Wednesday, August 12, 2009

Music Library: Final Fantasy, Fiona Apple, fIREHOSE

Final Fantasy - Has A Good Home (2005), He Poos Clouds (2006), Many Live -> 49 MP EP (2006), "Peach Plum Pear," and Plays To Please EP (2008). Final Fantasy is a one-man chamber pop project, which is not a group of words that go easily together. Fortunately, the guy has serious songwriting and arrangement chops. The first album is very much oriented towards conventional pop songwriting and loop arrangements. The second album is an art-rock extravaganza that I cannot begin to parse. Wikipedia says that it is loosely based on Dungeons and Dragons and The Legend of Zelda, and is also a meditation on confronting death without a belief in God. I could buy that, sure. The first EP has singles with the art-pop sensibility of He Poos Clouds, and the Joanna Newsom cover is a fun track off of a different EP. The latter EP is just as lush and interesting as the prior work.

Fiona Apple - Extraordinary Machine (2005). Fantastic title track, and the rest is pretty ok, if not quite as distinctive.

  • Ragin', Full On (1986) and "Ballad of Ed fROMOHIO." So it was 1986, not long after the guitarist for the greatest American post-punk band had died in a car accident, leaving the other members - especially his best friend, the bassist - utterly bereft. A young fan in Ohio, one Ed Crawford, heard that the other guys were auditioning a replacement. They weren't. I mean, seriously: they couldn't, wouldn't have even considered the possibility. Dennes Boon was gone, and no one could fill his shoes. But Crawford talked to the guys on the phone and then decided the hell with it, so he drove all the way down to San Pedro to find the other guys. Luckily for him, those other guys, Mike and George, were (and are) actually wholly awesome human beings, and something about this Crawford kid's commitment convinced them that they should give it a go. And that's how you get from The Minutemen, who were the greatest post-punk band in the country - hell, in the world - to fIREHOSE, one of the greatest indie rock bands of the 80s and 90s. This album, their debut, is quite brilliant, if a bit thrown-together. The single is from the SST comp Taste Test #1, and features Ed Crawford, renamed Ed fROMOHIO by Mike Watt, telling his story to the tune of the theme from The Beverly Hillbillies.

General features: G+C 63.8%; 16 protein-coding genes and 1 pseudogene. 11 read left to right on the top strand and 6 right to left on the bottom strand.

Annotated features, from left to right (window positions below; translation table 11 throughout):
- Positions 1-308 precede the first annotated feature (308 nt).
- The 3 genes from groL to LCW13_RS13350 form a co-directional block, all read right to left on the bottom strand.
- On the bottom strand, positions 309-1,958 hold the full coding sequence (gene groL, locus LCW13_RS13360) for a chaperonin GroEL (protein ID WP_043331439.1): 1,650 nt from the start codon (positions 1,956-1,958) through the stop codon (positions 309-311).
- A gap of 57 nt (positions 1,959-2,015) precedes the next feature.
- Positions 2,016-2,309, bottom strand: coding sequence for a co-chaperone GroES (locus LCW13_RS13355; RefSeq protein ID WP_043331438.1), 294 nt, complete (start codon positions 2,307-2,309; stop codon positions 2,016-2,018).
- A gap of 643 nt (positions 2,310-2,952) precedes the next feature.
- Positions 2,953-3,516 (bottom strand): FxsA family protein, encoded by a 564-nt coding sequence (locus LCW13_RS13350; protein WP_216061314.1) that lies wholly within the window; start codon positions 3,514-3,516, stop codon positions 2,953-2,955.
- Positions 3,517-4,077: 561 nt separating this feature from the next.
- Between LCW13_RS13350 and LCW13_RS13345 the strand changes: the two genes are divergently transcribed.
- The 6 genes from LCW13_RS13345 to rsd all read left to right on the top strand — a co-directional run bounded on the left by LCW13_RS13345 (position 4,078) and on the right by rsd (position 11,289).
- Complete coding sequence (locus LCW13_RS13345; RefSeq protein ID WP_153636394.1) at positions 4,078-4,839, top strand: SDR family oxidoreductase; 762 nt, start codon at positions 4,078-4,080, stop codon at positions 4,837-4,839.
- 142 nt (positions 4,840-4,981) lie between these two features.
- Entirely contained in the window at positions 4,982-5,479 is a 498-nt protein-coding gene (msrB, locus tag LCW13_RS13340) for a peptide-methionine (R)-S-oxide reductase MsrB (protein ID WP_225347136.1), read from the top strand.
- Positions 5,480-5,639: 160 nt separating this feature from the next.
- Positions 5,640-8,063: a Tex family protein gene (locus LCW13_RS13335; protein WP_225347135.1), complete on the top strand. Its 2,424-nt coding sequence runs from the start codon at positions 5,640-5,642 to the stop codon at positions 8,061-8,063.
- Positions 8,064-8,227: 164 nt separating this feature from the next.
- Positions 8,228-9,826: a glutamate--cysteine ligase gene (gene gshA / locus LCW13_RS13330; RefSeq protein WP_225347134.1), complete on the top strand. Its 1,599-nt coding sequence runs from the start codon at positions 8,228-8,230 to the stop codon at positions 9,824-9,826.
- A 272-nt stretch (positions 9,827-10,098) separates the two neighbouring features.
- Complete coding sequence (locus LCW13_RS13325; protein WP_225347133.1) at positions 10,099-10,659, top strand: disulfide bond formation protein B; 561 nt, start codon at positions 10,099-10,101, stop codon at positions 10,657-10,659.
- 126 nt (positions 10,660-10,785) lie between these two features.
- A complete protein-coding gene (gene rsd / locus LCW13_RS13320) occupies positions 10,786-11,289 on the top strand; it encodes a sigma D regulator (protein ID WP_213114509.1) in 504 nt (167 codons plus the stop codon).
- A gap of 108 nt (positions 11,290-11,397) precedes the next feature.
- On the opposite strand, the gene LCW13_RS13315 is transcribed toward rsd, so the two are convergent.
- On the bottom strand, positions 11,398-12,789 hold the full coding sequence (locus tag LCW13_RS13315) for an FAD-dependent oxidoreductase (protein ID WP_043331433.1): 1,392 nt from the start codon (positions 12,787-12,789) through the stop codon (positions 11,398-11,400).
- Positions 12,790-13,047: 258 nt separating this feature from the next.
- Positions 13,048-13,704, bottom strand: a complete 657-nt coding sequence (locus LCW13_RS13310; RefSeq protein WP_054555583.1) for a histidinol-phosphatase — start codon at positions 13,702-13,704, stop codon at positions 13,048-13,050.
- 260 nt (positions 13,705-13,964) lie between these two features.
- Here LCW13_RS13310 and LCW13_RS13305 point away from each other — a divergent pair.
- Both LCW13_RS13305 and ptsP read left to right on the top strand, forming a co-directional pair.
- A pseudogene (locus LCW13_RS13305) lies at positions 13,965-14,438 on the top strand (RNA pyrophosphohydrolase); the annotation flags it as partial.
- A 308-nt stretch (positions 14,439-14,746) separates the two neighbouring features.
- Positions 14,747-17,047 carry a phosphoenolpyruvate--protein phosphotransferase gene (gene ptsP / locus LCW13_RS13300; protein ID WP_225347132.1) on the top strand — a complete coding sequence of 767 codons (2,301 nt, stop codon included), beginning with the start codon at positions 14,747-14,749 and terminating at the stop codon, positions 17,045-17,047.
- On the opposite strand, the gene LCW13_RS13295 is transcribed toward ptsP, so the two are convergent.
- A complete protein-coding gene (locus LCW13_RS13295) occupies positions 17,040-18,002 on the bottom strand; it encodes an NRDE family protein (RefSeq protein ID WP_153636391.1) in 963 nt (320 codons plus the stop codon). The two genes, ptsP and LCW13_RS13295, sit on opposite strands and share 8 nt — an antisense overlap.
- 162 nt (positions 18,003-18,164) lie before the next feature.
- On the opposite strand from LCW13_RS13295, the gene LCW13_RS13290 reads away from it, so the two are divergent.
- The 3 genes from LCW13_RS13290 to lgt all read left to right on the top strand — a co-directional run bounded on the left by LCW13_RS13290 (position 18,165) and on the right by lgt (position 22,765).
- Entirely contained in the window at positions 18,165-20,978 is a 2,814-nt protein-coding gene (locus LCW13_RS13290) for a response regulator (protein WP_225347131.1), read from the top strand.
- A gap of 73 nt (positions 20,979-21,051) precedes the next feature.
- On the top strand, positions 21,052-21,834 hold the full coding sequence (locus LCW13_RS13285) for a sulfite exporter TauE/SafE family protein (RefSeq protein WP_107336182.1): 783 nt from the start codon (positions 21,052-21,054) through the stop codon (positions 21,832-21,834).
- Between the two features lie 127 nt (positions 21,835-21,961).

• If'n (1987), Live in San Pedro 1987, and Sometimes EP (1988). And by their second album, fIREHOSE had found a sound that wasn't the Minutemen, but their own thing. The brilliantly elliptical lyrics of the past had become something a little more personal, a little less political, but still funny and insightful. My favorite songs: "Making The Freeway," "For The Singer of R.E.M.," "Windmilling," and "Me and You, Remembering," the last of which I hereby nominate for inclusion in any further Voyager spacecrafts that we set out to inform theoretical aliens about our race. There's also a lovely acoustic track about the folk singer Elizabeth Cotten, a native of Chapel Hill, NC. After fIREHOSE split up, I was living in Chapel Hill, and I would sometimes see Ed Crawford/fROMOHIO out at shows, and I always wondered how heavily his love of Elizabeth Cotten played on his decision to move there. I only spoke to him once, just to let him know how much his music had meant to me, and he was a hell of a guy. The bootleg is one I found at the Corndogs website, a Minutemen tribute, and it's mostly material from the first album. The EP had two album tracks and one other song, which isn't among their best, so really, it's only that song that's part of my collection.